By Dhananjay Mahapatra, TNN | Dec 12, 2012,
NEW DELHI: The Supreme Court on Tuesday expressed its deep distress and displeasure while censuring a “lynching-inspired” Tamil Nadu trial court for awarding death penalty to a person accused in a dacoity-cum-murder case as a deterrent to eliminate crime from society.
“The trial judge, while showing special reasons, referred to laws prevailing in Arab countries like imposing sentence of ‘slashing’, ‘beheading’, taking organ for organ like ‘eye for eye’, ‘tooth for tooth’ and says these are developments of criminal jurisprudence,” said a bench of Justices K S Radhakrishnan and Dipak Misra, surprised by the special knowledge of the trial judge in criminal jurisprudence.
It was another matter that the apex court found no cogent evidence against the accused and acquitted him of all charges in the case, though he had already undergone eight years imprisonment and stayed under the shadow of gallows for some time till the Madras High Court commuted the sentence to life imprisonment.
What riled the apex court bench was the inspiration behind the trial court judge imposing capital punishment on Omprakash, who was allegedly part of a dacoit gang from northern India engaged in a series of crimes in Tamil Nadu. The trial judge had based its decision on his special knowledge about legal sanction by American courts to “lynching” and the “eye-for-eye” and “tooth-for-tooth” punishment institutionalized in some Arab countries.
The trial judge also said he was of the opinion that “the imposition of death sentence under Section 396 of Indian Penal Code is the only weapon in the hands of judiciary under the prevailing law to help eliminate crime”.
Worse, the trial court appeared to give vent to its parochialism by talking about gangs from Haryana travelling 2,000 km to commit crime in “our state (TN)” and justifying imposition of death penalty to “create fear among criminals who commit such crimes”.
First of all, the apex court put the record straight by reminding one and all that in Indian jurisprudence, life sentence was the norm and death sentence an exception. Justice Radhakrishnan, writing the judgment for the bench, said, “The sessions court has gone astray.”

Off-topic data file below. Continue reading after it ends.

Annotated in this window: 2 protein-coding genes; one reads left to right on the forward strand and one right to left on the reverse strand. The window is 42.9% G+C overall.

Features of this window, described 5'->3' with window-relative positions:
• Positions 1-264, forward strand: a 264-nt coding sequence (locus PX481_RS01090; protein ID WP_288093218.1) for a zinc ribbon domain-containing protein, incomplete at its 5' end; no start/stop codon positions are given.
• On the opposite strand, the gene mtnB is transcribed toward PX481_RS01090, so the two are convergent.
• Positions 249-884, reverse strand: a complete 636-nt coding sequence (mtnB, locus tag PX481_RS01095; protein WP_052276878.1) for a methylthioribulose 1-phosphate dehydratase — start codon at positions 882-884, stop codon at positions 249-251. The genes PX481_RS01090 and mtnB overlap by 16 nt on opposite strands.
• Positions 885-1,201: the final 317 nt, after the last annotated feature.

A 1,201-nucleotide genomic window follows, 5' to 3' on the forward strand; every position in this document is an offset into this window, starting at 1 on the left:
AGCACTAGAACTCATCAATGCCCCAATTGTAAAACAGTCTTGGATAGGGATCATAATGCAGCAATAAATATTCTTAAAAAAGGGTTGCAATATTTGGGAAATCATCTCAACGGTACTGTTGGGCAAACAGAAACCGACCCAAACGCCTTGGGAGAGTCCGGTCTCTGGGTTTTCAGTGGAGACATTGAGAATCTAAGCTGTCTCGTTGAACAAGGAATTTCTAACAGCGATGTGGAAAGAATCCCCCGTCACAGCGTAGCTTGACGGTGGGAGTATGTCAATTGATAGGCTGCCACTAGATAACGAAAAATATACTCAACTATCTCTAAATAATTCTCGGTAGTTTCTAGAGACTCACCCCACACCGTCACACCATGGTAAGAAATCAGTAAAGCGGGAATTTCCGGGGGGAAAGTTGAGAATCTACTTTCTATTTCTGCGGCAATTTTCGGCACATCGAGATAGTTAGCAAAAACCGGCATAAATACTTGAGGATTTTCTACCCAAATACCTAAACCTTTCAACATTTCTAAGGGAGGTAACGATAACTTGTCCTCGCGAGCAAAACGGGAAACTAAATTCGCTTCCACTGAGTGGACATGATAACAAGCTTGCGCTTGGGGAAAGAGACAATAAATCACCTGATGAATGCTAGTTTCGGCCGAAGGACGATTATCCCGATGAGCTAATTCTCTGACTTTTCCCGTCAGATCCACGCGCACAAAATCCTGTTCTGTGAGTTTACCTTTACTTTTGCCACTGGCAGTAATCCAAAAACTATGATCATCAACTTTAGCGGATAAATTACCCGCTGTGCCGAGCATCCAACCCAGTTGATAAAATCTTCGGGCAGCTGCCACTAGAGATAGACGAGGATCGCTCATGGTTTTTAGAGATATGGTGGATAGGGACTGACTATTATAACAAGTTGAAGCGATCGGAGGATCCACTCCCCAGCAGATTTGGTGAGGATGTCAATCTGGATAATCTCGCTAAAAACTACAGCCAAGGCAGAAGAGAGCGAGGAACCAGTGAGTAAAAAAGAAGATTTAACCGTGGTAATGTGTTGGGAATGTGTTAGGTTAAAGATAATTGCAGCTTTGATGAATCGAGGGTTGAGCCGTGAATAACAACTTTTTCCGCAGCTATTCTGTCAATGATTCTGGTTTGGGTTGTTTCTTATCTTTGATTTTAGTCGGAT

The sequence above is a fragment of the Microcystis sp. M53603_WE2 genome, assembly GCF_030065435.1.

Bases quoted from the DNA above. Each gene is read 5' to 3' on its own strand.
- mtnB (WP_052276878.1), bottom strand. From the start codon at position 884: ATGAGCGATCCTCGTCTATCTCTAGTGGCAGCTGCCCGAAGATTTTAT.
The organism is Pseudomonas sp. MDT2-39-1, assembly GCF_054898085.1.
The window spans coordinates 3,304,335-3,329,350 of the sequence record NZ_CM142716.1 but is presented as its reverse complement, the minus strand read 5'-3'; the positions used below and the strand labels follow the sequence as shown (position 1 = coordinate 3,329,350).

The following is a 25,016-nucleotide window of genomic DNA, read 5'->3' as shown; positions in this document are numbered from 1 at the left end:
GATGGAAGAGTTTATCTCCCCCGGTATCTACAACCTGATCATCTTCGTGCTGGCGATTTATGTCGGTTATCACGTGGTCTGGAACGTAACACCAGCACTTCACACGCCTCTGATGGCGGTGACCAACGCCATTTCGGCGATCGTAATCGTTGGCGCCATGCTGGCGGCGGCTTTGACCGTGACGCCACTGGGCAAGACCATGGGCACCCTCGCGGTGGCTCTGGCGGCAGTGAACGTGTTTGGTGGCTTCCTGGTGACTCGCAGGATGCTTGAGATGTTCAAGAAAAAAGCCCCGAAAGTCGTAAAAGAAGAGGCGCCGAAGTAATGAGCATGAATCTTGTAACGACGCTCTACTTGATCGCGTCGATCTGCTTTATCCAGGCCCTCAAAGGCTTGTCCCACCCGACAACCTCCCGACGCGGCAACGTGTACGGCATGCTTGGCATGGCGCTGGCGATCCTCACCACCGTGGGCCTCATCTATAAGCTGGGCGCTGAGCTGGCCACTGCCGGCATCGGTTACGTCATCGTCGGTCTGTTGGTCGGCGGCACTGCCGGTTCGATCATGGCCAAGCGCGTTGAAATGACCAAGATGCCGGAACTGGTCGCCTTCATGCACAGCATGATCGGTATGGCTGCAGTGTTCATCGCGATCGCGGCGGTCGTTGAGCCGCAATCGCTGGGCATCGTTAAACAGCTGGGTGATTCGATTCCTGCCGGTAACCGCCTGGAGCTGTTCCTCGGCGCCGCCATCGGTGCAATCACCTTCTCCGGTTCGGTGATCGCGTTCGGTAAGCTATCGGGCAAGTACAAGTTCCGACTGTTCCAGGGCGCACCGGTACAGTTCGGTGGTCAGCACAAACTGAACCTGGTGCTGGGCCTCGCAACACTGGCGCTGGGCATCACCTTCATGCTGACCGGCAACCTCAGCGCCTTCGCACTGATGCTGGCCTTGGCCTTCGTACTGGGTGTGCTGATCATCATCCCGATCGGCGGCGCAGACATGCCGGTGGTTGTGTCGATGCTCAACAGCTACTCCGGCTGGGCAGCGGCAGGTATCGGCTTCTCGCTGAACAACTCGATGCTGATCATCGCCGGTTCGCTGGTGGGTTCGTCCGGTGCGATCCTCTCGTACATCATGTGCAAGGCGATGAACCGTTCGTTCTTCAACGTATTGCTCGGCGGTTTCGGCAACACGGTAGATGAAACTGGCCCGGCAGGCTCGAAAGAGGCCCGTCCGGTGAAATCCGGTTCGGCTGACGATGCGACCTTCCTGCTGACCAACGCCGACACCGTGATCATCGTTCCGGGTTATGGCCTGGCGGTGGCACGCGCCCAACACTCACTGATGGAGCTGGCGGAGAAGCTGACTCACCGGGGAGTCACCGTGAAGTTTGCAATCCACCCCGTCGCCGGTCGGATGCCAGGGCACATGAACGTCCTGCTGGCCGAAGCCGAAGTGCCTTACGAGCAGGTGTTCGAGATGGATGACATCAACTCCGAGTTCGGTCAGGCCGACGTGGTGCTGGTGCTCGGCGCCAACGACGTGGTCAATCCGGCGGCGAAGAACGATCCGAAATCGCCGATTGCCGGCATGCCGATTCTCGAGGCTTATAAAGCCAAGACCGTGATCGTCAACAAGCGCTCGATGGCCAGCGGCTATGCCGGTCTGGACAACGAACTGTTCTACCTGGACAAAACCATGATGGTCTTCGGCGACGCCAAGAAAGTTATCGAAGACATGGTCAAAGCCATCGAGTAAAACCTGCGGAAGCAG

He added, “We are surprised to note the ‘special reasons’ stated by the judge. We fail to see why we import the criminal jurisprudence of America or Arab countries to our legal system. The trial judge speaks of sentence like ‘lynching’ and described that it has attained legal form in America.”
Amazed by the ignorance of the sessions judge, the bench said, “Lynching means kill someone for an alleged offence without legal trial, especially by hanging. The trial judge failed to note that the constitutionality of death sentence came up for consideration before the US Supreme Court inWilliam Henry Furman vs State of Georgia, which involved three persons under death sentence. The court held death penalty to be cruel and unusual punishment in violation of the eighth and tenth amendments.”
The apex court said the trial judge’s inclination to bring in alleged system of lynching to India and to present is as a special reason was “unfortunate and shows lack of exposure to criminal laws of this country”.
“We are also concerned with the question whether the criminals have come from 20 km away or 2,000 km away. The trial judge says that they have come to ‘our state’, forgetting the fact that there is nothing like ‘our state’ or ‘your state’. Such parochial attitude shall not influence or sway judicial mind. The judge also further states, since the accused persons had come from a far away state, about 2,000 km to ‘our state’ for committing robbery and murder, death sentence should be imposed on them. The judge has adopted a very strange reasoning, needs fine tuning and proper training,” the bench said.
Taking exception to the trial judge’s logic that death sentence was the only weapon to eliminate crime, the bench of Justices Radhakrishnan and Misra said, “Judiciary has neither any weapon in its hand not uses it to eliminate crimes. Duty of the judge is to decide cases which come before him in accordance with the Constitution and laws, following the settled judicial precedent.”
It added, “A judge is also part of the society where he lives and also conscious of what is going on in the society. Judge has no weapon or sword. Judge’s greatest strength is the trust and confidence of the people, whom he serves. We may point out that clear reasoning and analysis are the basic requirements in a judicial decision.”
The bench asked the National Judicial Academy and State Judicial Academies to educate judicial officers in this regard.
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